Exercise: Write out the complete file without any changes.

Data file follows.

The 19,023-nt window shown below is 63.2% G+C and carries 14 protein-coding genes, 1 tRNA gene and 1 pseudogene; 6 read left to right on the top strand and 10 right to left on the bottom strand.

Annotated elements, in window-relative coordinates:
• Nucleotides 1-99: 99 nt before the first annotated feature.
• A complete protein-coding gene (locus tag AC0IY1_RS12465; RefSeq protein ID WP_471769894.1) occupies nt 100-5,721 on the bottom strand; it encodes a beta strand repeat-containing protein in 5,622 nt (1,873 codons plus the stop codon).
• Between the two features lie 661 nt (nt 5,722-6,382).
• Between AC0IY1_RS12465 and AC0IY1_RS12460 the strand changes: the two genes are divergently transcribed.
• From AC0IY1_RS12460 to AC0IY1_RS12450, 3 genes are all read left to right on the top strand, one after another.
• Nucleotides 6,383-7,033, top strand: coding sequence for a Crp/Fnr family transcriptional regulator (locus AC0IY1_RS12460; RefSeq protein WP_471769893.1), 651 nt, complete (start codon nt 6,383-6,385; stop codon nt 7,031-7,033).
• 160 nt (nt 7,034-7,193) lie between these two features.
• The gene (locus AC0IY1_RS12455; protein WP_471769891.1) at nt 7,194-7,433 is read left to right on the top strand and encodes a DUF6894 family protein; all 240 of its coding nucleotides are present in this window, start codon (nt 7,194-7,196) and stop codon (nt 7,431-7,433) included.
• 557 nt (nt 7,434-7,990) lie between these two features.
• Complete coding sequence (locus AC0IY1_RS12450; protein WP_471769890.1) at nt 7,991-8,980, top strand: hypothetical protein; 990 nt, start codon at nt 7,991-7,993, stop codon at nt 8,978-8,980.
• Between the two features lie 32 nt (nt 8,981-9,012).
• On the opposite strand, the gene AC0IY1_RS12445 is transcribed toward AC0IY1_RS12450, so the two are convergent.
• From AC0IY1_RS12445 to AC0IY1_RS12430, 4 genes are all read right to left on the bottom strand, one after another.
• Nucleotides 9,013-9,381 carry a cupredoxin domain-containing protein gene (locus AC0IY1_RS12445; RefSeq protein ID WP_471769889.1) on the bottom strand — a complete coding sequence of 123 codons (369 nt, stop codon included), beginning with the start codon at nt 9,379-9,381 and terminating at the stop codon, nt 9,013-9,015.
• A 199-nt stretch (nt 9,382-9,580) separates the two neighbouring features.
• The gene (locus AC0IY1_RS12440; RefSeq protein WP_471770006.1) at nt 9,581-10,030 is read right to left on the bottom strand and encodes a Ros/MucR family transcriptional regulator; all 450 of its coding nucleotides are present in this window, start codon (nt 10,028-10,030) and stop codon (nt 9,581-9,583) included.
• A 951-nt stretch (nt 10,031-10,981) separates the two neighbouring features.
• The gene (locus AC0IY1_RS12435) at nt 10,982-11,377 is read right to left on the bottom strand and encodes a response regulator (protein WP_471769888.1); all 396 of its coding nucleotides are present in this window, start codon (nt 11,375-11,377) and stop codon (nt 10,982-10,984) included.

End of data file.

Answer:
The 19,023-nt window shown below is 63.2% G+C and carries 14 protein-coding genes, 1 tRNA gene and 1 pseudogene; 6 read left to right on the top strand and 10 right to left on the bottom strand.

Annotated elements, in window-relative coordinates:
• Nucleotides 1-99: 99 nt before the first annotated feature.
• A complete protein-coding gene (locus tag AC0IY1_RS12465; RefSeq protein ID WP_471769894.1) occupies nt 100-5,721 on the bottom strand; it encodes a beta strand repeat-containing protein in 5,622 nt (1,873 codons plus the stop codon).
• Between the two features lie 661 nt (nt 5,722-6,382).
• Between AC0IY1_RS12465 and AC0IY1_RS12460 the strand changes: the two genes are divergently transcribed.
• From AC0IY1_RS12460 to AC0IY1_RS12450, 3 genes are all read left to right on the top strand, one after another.
• Nucleotides 6,383-7,033, top strand: coding sequence for a Crp/Fnr family transcriptional regulator (locus AC0IY1_RS12460; RefSeq protein WP_471769893.1), 651 nt, complete (start codon nt 6,383-6,385; stop codon nt 7,031-7,033).
• 160 nt (nt 7,034-7,193) lie between these two features.
• The gene (locus AC0IY1_RS12455; protein WP_471769891.1) at nt 7,194-7,433 is read left to right on the top strand and encodes a DUF6894 family protein; all 240 of its coding nucleotides are present in this window, start codon (nt 7,194-7,196) and stop codon (nt 7,431-7,433) included.
• 557 nt (nt 7,434-7,990) lie between these two features.
• Complete coding sequence (locus AC0IY1_RS12450; protein WP_471769890.1) at nt 7,991-8,980, top strand: hypothetical protein; 990 nt, start codon at nt 7,991-7,993, stop codon at nt 8,978-8,980.
• Between the two features lie 32 nt (nt 8,981-9,012).
• On the opposite strand, the gene AC0IY1_RS12445 is transcribed toward AC0IY1_RS12450, so the two are convergent.
• From AC0IY1_RS12445 to AC0IY1_RS12430, 4 genes are all read right to left on the bottom strand, one after another.
• Nucleotides 9,013-9,381 carry a cupredoxin domain-containing protein gene (locus AC0IY1_RS12445; RefSeq protein ID WP_471769889.1) on the bottom strand — a complete coding sequence of 123 codons (369 nt, stop codon included), beginning with the start codon at nt 9,379-9,381 and terminating at the stop codon, nt 9,013-9,015.
• A 199-nt stretch (nt 9,382-9,580) separates the two neighbouring features.
• The gene (locus AC0IY1_RS12440; RefSeq protein WP_471770006.1) at nt 9,581-10,030 is read right to left on the bottom strand and encodes a Ros/MucR family transcriptional regulator; all 450 of its coding nucleotides are present in this window, start codon (nt 10,028-10,030) and stop codon (nt 9,581-9,583) included.
• A 951-nt stretch (nt 10,031-10,981) separates the two neighbouring features.
• The gene (locus AC0IY1_RS12435) at nt 10,982-11,377 is read right to left on the bottom strand and encodes a response regulator (protein WP_471769888.1); all 396 of its coding nucleotides are present in this window, start codon (nt 11,375-11,377) and stop codon (nt 10,982-10,984) included.